A decade ago, General Electric was the shining star of American business. Its longtime chief executive, Jack Welch, was named manager of the century by Fortune Magazine, and its stock seemed always to go up.Source
It ran a bewildering array of businesses but somehow always managed to make the expected profits. That record was viewed as proof of superior management, and the battle to succeed Mr. Welch in 2001 was watched all over the business universe. When a winner emerged, the losers quickly were hired to run other major companies.
G.E. is different now. The stock has fallen and the aura has dissipated.
This week General Electric agreed to pay $50 million to settle a suit filed by the Securities and Exchange Commission that said the company fiddled with its books repeatedly early in this decade. In at least one case, that allowed it to preserve its reputation for making the numbers. Some of the details are eerily reminiscent of Enron.
As is customary in such settlements, G.E. neither admitted nor denied the charges. But it sounded contrite. “The errors at issue fell short of our standards, and we have implemented numerous remedial actions and internal control enhancements to prevent such errors from recurring,” said a company statement.
Another view of G.E.’s accounting standards emerged a few years ago in a book written by a man who worked there for six years in the early 1980s, before concluding the corporate life was not for him and entering a seminary. James Martin may be the only Jesuit priest with a degree from the Wharton School of the University of Pennsylvania.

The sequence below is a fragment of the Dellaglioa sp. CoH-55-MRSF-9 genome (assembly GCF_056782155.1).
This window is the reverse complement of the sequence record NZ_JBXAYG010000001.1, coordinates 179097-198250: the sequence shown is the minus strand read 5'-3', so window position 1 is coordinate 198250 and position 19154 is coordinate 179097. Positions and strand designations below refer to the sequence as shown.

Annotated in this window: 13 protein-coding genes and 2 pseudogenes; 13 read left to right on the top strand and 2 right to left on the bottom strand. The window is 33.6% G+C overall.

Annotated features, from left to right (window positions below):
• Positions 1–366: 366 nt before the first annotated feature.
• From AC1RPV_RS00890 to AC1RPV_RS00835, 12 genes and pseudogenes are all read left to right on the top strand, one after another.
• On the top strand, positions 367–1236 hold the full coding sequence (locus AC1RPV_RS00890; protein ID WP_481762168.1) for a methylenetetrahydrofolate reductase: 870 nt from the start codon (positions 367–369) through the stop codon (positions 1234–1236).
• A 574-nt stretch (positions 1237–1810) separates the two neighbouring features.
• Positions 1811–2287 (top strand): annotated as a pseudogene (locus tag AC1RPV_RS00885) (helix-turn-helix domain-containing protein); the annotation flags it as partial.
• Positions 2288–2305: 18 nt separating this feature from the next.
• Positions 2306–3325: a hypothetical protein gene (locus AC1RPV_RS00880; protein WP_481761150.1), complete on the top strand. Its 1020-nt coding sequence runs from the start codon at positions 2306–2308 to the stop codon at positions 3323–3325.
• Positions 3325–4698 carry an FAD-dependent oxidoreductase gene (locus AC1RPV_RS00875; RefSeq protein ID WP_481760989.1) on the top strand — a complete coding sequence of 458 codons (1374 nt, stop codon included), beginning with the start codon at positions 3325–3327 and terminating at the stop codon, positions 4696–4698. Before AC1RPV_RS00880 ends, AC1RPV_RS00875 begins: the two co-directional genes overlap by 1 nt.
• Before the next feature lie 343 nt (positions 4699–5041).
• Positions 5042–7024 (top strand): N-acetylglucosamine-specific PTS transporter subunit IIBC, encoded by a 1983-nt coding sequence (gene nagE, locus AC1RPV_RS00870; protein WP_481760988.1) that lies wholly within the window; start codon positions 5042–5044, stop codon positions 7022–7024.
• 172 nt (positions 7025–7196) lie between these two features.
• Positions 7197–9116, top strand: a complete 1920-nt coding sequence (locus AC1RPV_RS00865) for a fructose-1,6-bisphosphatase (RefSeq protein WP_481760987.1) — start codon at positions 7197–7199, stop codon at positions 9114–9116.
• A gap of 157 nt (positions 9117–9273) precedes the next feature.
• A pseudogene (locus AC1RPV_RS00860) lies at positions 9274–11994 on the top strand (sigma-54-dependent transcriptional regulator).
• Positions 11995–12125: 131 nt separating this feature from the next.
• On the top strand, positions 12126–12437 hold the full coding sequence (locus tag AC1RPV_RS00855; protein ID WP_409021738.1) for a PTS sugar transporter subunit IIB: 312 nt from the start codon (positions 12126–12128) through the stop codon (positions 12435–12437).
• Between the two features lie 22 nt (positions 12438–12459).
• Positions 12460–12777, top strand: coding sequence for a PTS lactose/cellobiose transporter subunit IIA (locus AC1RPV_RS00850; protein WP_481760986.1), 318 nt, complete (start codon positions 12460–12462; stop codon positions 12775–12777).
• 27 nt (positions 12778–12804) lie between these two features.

“The primary task of my first job was to issue very long, monthly statistical reports,” he wrote in his book, “In Good Company: The Fast Track From the Corporate World to Poverty, Chastity and Obedience.” “The first month,” he recalled, “I informed one executive that our results were coming in low” because of losses in overseas operations.
“So what?” replied the executive. “Just reverse a few journal entries.” Corporate headquarters, he explained, would come down hard on them if they missed the numbers.
Another boss told him he was “taking those accounting courses way too seriously.”
The S.E.C. complaint makes it sound as if those days came back, assuming they ever left. It tells of corporate accountants discovering misstatements and secret side deals, and of more senior executives telling them to sign off on the books anyway. It outlines four separate violations, two of which it says descended to the level of fraud.
Monday, August 17, 2009
Inside G.E., a Little Bit of Enron
Can anyone's earnings be trusted?